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Guinea Pig Veterinary Care and Husbandry

Guinea pigs are among the cutest pets that people own. They are members of the rodent family and originate in South America. They are also known by the name "cavy" which derives from the scientific name Cavia aperea. Guinea pigs are born fully haired, eyes open and ready to run. They make great pets for adults and children alike and enjoy the human-animal bond that develops between owners and their pets.

Housing
Guinea pigs are very active pets so buy the largest cage possible. There are cages that are specifically made for guinea pigs that do not have wire on the cage bottom. This is an important feature as guinea pigs can get their feet caught in the wire and break a leg very easily.

Fresh bedding should be used and changed 1-2 times weekly, depending on the number of pets you keep. Carefresh is an excellent product for this purpose. It is a newspaper-based bedding that is very soft and absorbent. Cedar and pine shaving should be avoided because the wood products can cause eye and feet irritations, as well as upper respiratory problems.

Guinea pigs enjoy playtime and run and jump with obvious joy. They like tossing toilet paper rolls and even some small dog toys around. Providing tubes to run through and little houses to hide in help keep your pet content.

Feeding
Guinea pigs prefer using a water bottle rather than a bowl if given the choice. Water bowls also tend to get full of litter and debris quickly so keep this in mind when purchasing your equipment.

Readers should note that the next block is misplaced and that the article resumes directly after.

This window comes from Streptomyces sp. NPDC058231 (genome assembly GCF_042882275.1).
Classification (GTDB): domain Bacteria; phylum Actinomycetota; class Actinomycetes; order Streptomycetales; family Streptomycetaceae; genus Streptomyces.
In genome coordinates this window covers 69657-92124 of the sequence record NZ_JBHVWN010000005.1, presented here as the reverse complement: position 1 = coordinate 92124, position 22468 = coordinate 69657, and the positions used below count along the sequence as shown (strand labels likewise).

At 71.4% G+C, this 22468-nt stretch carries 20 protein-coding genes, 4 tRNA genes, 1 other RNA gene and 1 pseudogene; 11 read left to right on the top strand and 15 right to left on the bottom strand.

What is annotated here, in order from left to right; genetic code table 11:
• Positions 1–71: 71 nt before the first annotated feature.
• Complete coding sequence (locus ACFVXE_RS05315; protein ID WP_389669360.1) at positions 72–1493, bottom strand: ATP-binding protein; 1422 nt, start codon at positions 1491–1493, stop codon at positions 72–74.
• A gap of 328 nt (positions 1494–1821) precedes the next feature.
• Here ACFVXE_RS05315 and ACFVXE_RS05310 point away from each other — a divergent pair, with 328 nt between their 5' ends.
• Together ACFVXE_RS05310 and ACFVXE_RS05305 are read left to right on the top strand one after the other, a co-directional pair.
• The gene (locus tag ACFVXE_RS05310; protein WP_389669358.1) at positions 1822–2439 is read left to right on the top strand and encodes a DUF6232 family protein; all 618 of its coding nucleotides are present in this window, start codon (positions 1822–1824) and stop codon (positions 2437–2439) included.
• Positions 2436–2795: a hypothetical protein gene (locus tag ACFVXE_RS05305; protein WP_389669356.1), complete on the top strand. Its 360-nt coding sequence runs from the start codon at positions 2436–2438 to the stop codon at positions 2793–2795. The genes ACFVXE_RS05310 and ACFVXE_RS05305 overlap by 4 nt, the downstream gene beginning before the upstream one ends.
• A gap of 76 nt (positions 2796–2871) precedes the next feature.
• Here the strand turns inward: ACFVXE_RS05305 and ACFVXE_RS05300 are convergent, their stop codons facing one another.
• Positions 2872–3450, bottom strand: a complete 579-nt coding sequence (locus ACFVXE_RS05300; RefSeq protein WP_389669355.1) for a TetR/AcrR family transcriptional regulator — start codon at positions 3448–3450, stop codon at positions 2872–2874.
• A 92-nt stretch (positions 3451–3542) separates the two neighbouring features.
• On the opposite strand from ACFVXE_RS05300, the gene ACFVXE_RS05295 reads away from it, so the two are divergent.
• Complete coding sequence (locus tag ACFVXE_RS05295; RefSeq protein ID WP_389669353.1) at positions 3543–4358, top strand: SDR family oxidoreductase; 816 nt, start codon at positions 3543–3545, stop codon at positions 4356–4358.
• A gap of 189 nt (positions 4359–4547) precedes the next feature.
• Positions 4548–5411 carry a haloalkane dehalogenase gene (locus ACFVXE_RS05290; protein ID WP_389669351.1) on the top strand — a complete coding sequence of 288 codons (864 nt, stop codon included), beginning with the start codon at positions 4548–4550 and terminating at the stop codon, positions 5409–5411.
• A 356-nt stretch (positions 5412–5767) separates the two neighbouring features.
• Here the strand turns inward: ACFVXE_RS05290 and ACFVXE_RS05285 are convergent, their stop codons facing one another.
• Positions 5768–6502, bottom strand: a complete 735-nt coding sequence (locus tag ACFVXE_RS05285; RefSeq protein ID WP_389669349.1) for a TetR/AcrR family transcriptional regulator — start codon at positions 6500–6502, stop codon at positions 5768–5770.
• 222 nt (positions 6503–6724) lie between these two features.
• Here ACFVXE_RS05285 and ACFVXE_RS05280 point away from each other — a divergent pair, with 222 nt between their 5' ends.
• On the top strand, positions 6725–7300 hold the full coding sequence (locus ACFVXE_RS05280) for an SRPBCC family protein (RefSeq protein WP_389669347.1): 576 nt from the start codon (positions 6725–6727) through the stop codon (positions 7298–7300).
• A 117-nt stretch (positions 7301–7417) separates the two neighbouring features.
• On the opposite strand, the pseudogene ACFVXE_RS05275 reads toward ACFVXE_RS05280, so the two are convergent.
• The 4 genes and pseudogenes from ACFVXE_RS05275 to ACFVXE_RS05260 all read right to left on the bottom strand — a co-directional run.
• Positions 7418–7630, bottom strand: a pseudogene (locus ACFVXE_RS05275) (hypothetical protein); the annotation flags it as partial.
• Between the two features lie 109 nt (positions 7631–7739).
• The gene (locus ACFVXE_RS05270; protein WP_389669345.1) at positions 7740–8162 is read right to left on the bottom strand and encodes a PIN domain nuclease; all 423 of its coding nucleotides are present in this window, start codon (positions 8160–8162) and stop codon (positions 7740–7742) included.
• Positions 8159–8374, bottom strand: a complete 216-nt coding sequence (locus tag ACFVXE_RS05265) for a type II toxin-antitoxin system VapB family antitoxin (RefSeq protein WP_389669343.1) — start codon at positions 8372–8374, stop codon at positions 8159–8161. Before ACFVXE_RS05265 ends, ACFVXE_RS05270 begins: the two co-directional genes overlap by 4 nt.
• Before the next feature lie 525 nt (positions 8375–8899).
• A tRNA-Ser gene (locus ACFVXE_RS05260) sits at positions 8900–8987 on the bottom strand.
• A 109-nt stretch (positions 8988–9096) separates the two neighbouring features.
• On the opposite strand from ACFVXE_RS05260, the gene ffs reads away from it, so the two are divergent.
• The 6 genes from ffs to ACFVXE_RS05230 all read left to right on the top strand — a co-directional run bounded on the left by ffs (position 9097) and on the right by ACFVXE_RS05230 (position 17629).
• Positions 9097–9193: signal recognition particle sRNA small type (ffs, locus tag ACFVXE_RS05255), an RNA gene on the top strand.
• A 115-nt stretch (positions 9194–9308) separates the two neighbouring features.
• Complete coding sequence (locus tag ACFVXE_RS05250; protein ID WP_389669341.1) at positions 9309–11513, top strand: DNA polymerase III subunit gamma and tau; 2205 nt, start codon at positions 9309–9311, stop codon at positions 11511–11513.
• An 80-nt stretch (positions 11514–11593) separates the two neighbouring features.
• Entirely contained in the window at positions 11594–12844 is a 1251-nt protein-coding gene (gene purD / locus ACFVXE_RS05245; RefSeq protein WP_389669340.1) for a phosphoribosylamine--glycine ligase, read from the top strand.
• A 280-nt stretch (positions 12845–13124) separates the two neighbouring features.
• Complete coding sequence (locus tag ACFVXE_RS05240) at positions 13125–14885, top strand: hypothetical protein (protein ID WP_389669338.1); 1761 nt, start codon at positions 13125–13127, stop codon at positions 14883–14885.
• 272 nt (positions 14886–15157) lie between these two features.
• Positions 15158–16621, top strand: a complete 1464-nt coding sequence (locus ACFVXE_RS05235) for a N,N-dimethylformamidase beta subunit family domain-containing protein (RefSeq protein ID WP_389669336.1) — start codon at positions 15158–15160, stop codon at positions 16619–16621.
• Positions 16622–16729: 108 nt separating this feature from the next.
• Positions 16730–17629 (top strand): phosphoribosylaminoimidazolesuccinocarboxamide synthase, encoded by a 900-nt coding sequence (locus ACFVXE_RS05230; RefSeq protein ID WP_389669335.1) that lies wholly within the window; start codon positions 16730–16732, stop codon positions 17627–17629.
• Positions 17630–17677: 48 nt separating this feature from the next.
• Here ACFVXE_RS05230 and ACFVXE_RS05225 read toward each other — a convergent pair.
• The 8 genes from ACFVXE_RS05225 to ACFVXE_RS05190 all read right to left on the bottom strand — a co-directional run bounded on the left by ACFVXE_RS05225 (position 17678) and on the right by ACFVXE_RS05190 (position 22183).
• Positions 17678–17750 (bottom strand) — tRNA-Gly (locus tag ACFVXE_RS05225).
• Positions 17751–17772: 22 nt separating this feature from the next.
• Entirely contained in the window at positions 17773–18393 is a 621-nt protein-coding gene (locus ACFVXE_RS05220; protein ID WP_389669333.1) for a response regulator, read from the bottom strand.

Hay should be fed in abundance each day. Timothy, alfalfa, oat, sweet grass, and meadow grass are all very good and depending on the time of year, some if not all will be available. One important side note to remember: alfalfa is the "candy bar" of hays. Too much alfalfa can cause urinary tract problems because of high calcium, so feed this type of hay sparingly.

Guinea pigs have a unique dietary need. Because they can’t synthesize vitamin C, their diet must be supplemented with this vitamin. If they do not get enough vitamin C, they can develop scurvy. By feeding small amounts of fresh dark greens and fruits, your pet will have a well balanced diet. The darker the green vegetable, the higher the vitamin C content. Guinea pigs also like oranges that are full of this vitamin too.
Pelleted foods can also be offered as a treat. ½ cup given daily should be adequate.

Diseases
The most common problems we are presented with here at our hospital include hair loss and teeth problems. Hair loss can be caused by several health problems. If your pet’s fur contains dandruff-like flakes, he may have fur mites. Lice are another common problem in guinea pigs so frequent brushing and checking his hair coat is essential. Your vet will suggest taking a skin scraping and checking under the microscope for parasites. If these pests are present, your vet will treat them accordingly.

Teeth problems are usually noticed by the owner when the pet stops eating. Drooling is another sign of dental problems and your pet’s teeth should be checked by the vet. Because guinea pigs have so much excess skin in the mouth area, the doctor must use a specialized instrument to look at the molars in the back of your pet’s mouth. If the teeth are not wearing evenly, they can grow points that dig into the guinea pig’s cheeks and gums which make eating very painful.    

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